Somehow my little Smith & Wesson “Bodyguard” with its homemade Elk horn grips (I ate the Elk that grew the grips) fits my needs very well. It also sports a Melvin Tyler T-Grip adapter that fills out the hollow space at the front of the small grip. It feels good in either hand. It won’t snag or drag as it comes out of my pants or jacket pocket. It can even be carried in a boot holster or shoulder rig. These Pocket Revolvers can be fired from inside a coat or jacket pocket with no effort or warning. One can even walk around in the mall with your fingers wrapped around the gun’s grip inside a coat pocket and no one is the wiser. You are ready for action if it’s called for.
These guns can be much faster getting into action than their big brothers because their use can come as a complete surprise. No, it is not my normal concealed carry choice because I am one of those “Full Figured Folks” that can conceal a larger and more powerful pistol upon my person. I do use the little snubbie a lot during the summer when clothing is thin and I don’t want to wear much to cover it up, and also in the winter when heavy clothing restricts my ability to draw my primary pistol quickly.
Pocket Pistols have been around for an awfully long time and will be here long after I’m gone. That is, they will be here unless we close our eyes and let the anti-gunners get them outlawed. These guns are not” Saturday night specials”. They work every night and even in the daylight.
Keep your Pocket Pistol handy. In this day and time you just may need it. Besides, sometimes it’s better to be sneaky than real good.
9:26 am by digitalmbul in Handgun
In the handgun stakes, Beretta wins – hands down. The automatic choice of marksmen, sportsmen, law enforcement and the military worldwide, Beretta pistols carry with them their own cachet and reputation.
Deservedly so: a Beretta pistol is both a triumph of design and reliable performance, offering the user the optimal combination of form and function.
Beretta Pistols are available in five distinct categories:
Although light and super compact, these Beretta semi-automatic pistols are no less precise. They are as secure and reliable as their bigger, more famous relatives. The blowback locking system and open top slide are common features as is the tip-up barrel, which allows a rapid inspection of the barrel and maximum safety in reloading cartridges in the chamber. All models have a “V” rear sight and a blade front sight for rapid acquisition of the target. They are manufactured in Maryland, USA for the American market.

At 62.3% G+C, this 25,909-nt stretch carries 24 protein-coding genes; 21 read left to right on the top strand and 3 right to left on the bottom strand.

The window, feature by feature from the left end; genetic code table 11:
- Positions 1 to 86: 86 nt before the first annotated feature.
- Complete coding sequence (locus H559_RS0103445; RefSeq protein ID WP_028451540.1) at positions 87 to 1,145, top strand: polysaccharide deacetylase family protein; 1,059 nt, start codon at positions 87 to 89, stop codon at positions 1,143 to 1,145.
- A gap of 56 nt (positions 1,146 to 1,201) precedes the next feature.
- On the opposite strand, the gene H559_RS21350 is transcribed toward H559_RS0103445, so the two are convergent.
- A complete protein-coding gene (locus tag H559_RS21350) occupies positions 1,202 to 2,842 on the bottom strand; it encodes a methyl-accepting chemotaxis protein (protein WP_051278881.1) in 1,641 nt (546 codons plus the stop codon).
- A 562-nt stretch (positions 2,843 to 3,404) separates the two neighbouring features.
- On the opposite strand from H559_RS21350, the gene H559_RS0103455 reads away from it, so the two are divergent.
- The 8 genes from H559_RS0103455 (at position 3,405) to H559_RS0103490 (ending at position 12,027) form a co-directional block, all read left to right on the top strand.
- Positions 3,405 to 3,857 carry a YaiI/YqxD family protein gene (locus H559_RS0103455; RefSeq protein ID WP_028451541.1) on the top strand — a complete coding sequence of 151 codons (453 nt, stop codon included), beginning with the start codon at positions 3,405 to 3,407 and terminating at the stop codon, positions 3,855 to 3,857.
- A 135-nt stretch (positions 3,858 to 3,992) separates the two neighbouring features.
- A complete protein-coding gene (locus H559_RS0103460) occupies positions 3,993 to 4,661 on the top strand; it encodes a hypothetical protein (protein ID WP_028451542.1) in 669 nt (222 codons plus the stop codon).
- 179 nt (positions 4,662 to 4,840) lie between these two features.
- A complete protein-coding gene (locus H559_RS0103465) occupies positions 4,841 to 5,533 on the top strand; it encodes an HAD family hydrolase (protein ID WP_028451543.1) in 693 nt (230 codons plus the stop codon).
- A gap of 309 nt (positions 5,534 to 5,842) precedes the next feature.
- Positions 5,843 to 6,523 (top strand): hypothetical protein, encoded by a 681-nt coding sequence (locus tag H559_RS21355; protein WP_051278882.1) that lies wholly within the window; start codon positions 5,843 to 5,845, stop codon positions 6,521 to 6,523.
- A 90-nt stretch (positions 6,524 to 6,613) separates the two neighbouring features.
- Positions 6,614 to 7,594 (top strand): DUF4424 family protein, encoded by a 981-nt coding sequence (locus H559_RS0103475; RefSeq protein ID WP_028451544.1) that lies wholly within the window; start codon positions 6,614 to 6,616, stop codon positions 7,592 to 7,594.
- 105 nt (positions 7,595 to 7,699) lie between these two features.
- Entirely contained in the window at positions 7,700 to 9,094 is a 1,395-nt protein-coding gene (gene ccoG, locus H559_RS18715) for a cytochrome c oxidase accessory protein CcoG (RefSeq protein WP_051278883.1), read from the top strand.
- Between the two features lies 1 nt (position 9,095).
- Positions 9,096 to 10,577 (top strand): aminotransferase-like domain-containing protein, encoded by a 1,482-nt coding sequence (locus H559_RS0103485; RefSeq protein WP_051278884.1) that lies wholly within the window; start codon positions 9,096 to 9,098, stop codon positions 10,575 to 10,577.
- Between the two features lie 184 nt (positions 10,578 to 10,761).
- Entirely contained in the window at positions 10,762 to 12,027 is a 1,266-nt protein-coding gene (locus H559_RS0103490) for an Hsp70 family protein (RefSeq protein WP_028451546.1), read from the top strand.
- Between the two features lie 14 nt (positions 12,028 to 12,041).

They are the result of experience and technical knowledge that Beretta has acquired and perfected over time. The Beretta compact pistol range was principally designed for personal defense. The products in this range offer great fire capacity, reliability and durability as well as requiring little maintenance. Nearly all the features of the famous Beretta 92 model are present in these models: the open top slide, single or double action, automatic safety and manual safety on both sides with decocking lever. The magazine release lever is reversible for left handed shooters.
The “full size” Beretta pistols (92 model and its derivatives) were specifically designed and manufactured for the military. After adoption by the United States Armed Forces, many other militaries and police corps have opted for these pistols. Its great firing capacity unites with its total reliability and safety to make an ideal combat firearm.The 92 model offers a long list of qualities that makes it the best in its category: single or double action, alloy frame, no glare finish, ambidextrous safety lever, reversible magazine release, open top slide, chamber loaded indicator, unique triple safety, rear sight for impromptu aiming and much more. It offers an incredible combination of powerful firing, precision, safety and reliability making it a simply fantastic firearm.
Designed and manufactured in America by Beretta USA Corp., the new U22 Neos semiautomatic pistol is a single action, 22LR caliber firearm. Designed for the entry-level pistol shooters, it is ideal for training and plinking but can be adapted to the advanced shooter’s needs. Despite being richly accessorized, the Neos is on the market at an affordable price.
Designed for competition and training, Beretta’s 87 Target pistol is the heir of the famous 76 and 89 models. Features fixed barrels with a monolithic structure, security lever on both sides and interchangeable front sights. It has an adjustable rear sight for elevation and windage, semi anatomical grips and an adjustable over travel.
Beretta is proud to introduce the new Stampede series single-action revolvers. The Stampede meticulously replicates the dimensions, cosmetics, and feel of the legendary Old West sidearm, while discreetly incorporating the most modern safety features and manufacturing materials for which Beretta is rightfully famous. The dimensions of this revolver have been carefully researched to closely match the 19th-Century originals. Finely-crafted presentation cases are also available.
1:58 am by digitalmbul in Handgun
What is the modern handgun? Why is this piece of crafted metal and
(recently) hard plastics still in great demand not only in military forces
and police departments ALL around the world? The answers are: They are
small, lightweight (well, most of them and provide good firepower;